Thus, infections caused by S. epidermidis biofilms are particularly hard to eradicate. Biofilm formation by S. epidermidis is a multistep process and involves (1) attachment of the bacterial cells to a polymer surface or to the host-derived matrix that has previously coated the polymeric device and (2) accumulation to form multilayered cell clusters with cell-to-cell
adherence mediated by the production of a slimy extracellular matrix (Vadyvaloo & Otto, 2005). Several genes have been identified to play important roles in the biofilm formation of S. epidermidis (Mack et al., 2007). The atlE gene encodes autolysin AtlE, which mediates the initial attachment of S. epidermidis to a polymer surface (Heilmann et al., 1997), and the ica gene locus (icaADBC) encodes the biosynthesis
of polysaccharide intercellular adhesion (PIA), which is essential in the accumulation process (Heilmann et al., 1996). A few regulatory Ridaforolimus solubility dmso genes of biofilm formation were also identified (Mack et al., 2007). For example, the icaR gene affects the ability of biofilm formation by repressing the icaADBC operon (Conlon et al., 2002). The sarA gene encodes an activator of the icaADBC operon and positively regulates the biofilm formation of S. epidermidis (Tormo et al., 2005). The rsbU gene, a positive regulator of the alternative sigma factor, σB, positively regulates the biofilm formation of S. epidermidis by repressing icaR (Knobloch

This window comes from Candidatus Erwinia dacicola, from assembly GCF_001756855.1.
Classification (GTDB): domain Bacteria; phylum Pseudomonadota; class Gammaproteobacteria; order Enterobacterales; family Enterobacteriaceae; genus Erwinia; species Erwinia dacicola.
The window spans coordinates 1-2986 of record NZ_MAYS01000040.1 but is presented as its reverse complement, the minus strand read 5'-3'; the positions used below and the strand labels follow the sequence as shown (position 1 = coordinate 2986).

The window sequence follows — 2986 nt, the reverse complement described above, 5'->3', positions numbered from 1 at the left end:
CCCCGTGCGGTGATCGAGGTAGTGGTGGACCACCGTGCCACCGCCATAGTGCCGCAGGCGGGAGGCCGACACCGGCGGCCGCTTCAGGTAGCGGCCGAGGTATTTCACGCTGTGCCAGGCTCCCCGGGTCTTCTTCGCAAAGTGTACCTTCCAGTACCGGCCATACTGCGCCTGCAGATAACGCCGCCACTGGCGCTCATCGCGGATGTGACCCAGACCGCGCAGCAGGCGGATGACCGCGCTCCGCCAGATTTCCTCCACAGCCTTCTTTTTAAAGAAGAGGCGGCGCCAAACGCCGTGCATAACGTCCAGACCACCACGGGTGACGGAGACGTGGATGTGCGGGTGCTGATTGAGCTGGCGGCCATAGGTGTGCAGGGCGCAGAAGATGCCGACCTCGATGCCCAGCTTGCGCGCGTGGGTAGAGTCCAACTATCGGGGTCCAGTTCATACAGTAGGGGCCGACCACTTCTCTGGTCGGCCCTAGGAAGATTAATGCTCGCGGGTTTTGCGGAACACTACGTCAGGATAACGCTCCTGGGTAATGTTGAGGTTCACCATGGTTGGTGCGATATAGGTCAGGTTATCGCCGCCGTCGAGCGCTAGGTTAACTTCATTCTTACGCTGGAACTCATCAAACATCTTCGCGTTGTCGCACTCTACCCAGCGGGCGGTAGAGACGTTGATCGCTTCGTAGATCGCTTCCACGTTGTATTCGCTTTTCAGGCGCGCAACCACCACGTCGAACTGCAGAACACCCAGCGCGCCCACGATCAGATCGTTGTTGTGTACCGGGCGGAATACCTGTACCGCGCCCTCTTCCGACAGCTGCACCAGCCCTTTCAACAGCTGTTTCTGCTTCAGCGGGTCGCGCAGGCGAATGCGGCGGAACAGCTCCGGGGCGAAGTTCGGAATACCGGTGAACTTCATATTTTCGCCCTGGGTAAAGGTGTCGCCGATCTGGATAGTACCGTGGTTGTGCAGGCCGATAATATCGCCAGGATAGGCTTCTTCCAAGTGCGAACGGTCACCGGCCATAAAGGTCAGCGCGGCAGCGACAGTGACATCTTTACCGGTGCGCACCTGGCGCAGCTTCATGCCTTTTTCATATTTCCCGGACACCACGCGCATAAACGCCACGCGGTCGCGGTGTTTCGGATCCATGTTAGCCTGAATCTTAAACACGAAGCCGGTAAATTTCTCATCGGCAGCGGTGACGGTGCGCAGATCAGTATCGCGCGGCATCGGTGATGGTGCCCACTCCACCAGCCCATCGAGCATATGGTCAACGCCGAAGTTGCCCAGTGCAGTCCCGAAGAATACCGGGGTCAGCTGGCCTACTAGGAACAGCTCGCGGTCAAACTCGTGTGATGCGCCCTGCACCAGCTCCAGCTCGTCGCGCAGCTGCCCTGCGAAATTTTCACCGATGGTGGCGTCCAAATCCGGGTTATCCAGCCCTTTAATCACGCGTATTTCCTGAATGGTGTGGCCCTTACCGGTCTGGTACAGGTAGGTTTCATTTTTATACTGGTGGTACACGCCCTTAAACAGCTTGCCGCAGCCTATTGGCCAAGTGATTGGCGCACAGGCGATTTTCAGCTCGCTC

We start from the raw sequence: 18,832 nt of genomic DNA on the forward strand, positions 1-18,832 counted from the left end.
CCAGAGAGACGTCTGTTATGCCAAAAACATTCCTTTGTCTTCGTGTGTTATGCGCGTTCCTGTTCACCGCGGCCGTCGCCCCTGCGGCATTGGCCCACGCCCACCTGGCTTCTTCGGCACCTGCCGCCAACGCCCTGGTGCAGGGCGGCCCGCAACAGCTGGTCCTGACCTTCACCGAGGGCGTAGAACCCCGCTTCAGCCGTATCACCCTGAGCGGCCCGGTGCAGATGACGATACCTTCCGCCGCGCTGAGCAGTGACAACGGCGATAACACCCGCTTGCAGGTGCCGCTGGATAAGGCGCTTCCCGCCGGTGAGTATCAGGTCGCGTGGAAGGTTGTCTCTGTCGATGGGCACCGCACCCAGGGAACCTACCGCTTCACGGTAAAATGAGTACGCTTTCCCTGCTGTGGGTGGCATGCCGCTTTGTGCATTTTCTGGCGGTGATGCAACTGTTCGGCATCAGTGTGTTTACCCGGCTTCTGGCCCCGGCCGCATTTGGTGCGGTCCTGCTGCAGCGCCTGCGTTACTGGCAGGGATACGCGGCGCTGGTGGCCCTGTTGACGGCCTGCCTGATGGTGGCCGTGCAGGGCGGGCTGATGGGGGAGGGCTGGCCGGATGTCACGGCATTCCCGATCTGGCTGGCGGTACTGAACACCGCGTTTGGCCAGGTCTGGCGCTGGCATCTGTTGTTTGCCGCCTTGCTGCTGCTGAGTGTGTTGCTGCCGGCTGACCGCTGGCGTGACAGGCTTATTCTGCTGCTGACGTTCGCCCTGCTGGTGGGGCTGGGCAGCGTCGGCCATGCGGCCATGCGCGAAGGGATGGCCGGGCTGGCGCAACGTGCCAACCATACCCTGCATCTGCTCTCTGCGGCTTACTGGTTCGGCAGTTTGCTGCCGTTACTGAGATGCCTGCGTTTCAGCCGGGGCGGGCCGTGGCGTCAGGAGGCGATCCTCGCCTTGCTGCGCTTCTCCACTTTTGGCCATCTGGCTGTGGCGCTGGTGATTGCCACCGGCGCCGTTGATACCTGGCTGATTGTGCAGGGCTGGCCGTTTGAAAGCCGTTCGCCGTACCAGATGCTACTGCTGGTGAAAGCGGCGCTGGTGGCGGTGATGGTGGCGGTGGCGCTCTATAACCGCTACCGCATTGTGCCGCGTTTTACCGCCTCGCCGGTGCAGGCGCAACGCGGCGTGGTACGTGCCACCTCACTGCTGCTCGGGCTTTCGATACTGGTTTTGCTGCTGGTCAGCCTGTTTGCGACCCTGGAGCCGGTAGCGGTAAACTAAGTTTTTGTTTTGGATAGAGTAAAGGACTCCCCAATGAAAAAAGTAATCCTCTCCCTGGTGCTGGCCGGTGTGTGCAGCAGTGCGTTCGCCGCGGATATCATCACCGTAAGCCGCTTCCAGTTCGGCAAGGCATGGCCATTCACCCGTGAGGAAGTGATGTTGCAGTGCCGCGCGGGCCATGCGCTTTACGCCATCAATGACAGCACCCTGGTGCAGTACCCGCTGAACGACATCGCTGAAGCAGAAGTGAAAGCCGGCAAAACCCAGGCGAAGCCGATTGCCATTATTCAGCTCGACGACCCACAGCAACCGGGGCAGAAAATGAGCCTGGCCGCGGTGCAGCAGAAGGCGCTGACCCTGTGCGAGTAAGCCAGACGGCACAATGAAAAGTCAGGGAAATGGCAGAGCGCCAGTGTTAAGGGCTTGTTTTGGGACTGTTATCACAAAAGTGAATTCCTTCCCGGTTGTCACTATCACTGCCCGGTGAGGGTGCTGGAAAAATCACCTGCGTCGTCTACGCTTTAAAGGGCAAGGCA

et al., Nutlin-3a supplier 2004). Besides, LuxS (Xu et al., 2006) and Agr (Kong et al., 2006), a quorum-sensing system, also mediate biofilm formation in S. epidermidis. Recent work indicates that the regulation of biofilm formation in S. epidermidis is a complex networking and may involve mechanisms other than the ica system. The sarZ gene encodes a regulator that activates the transcription of the icaADBC operon in an icaR-independent manner and positively regulates the biofilm formation of S. epidermidis (Wang et al., 2008) Additionally, it is not uncommon to find clinical isolates that accumulate biofilm in an ica-independent mode (Ruzicka et al., 2004; Hennig et al., 2007; Qin et al., 2007), which indicates that there may be other mechanisms mediating biofilm formation. Protein degradation is essential for cell viability and homeostasis, and this process is commonly Sulfite dehydrogenase mediated by ATP-dependent proteases. One notable case is ClpXP proteases, which function in degrading SsrA-tagged misfolded proteins (Gottesman et al., 1998), controlling the RpoS concentration in Escherichia coli (Gottesman et al., 1998) and regulating bacterial adaptation to stress (Porankiewicz et al., 1999). ClpXP proteases also play a crucial role in the biofilm formation of Pseudomonas fluorescens (O’Toole & Kolter, 1998), Streptococcus mutans (Lemos & Burne, 2002), Staphylococcus aureus (Frees et al., 2004) and S. epidermidis (Wang et al., 2007).